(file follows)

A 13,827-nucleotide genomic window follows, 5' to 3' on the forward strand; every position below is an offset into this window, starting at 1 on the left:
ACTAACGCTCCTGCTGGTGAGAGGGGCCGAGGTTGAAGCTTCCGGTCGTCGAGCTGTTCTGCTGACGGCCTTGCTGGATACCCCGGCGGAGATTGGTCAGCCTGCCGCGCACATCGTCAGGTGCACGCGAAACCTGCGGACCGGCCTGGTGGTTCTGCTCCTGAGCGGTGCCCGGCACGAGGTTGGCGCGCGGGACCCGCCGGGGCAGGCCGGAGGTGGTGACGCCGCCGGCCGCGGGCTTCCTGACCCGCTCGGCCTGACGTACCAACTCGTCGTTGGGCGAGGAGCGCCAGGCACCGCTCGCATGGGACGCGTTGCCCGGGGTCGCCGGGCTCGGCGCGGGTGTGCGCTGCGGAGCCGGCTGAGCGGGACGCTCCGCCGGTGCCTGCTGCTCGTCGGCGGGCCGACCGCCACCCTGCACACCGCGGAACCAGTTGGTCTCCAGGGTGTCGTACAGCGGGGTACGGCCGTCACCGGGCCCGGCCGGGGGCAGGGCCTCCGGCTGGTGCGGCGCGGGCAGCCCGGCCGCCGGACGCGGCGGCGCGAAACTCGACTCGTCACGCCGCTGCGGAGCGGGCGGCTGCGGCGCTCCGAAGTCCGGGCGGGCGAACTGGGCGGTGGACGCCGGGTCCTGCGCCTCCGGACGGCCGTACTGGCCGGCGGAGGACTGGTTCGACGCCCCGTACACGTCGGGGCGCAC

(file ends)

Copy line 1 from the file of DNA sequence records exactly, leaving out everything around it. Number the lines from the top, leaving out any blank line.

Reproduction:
A 13,827-nucleotide genomic window follows, 5' to 3' on the forward strand; every position below is an offset into this window, starting at 1 on the left: